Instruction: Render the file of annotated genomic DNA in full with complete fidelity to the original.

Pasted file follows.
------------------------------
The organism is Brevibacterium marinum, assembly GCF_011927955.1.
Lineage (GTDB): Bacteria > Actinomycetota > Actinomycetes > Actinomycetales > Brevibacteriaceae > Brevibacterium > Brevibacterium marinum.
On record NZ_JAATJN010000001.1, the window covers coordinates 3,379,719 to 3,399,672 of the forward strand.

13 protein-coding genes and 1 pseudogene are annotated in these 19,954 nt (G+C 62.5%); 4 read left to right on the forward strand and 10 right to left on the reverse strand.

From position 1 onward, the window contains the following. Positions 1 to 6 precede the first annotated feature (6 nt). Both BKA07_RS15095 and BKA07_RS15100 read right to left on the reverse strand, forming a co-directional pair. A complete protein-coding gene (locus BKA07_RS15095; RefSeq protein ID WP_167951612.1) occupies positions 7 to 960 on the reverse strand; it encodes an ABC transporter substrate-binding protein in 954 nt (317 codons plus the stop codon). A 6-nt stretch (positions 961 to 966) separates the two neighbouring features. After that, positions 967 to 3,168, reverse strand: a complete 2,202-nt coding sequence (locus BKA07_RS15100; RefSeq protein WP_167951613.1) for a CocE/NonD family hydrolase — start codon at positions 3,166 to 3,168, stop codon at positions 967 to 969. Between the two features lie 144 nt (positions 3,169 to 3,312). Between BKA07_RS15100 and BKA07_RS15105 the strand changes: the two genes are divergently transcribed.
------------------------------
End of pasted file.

The organism is Brevibacterium marinum, assembly GCF_011927955.1.
Lineage (GTDB): Bacteria > Actinomycetota > Actinomycetes > Actinomycetales > Brevibacteriaceae > Brevibacterium > Brevibacterium marinum.
On record NZ_JAATJN010000001.1, the window covers coordinates 3,379,719 to 3,399,672 of the forward strand.

13 protein-coding genes and 1 pseudogene are annotated in these 19,954 nt (G+C 62.5%); 4 read left to right on the forward strand and 10 right to left on the reverse strand.

From position 1 onward, the window contains the following. Positions 1 to 6 precede the first annotated feature (6 nt). Both BKA07_RS15095 and BKA07_RS15100 read right to left on the reverse strand, forming a co-directional pair. A complete protein-coding gene (locus BKA07_RS15095; RefSeq protein ID WP_167951612.1) occupies positions 7 to 960 on the reverse strand; it encodes an ABC transporter substrate-binding protein in 954 nt (317 codons plus the stop codon). A 6-nt stretch (positions 961 to 966) separates the two neighbouring features. After that, positions 967 to 3,168, reverse strand: a complete 2,202-nt coding sequence (locus BKA07_RS15100; RefSeq protein WP_167951613.1) for a CocE/NonD family hydrolase — start codon at positions 3,166 to 3,168, stop codon at positions 967 to 969. Between the two features lie 144 nt (positions 3,169 to 3,312). Between BKA07_RS15100 and BKA07_RS15105 the strand changes: the two genes are divergently transcribed.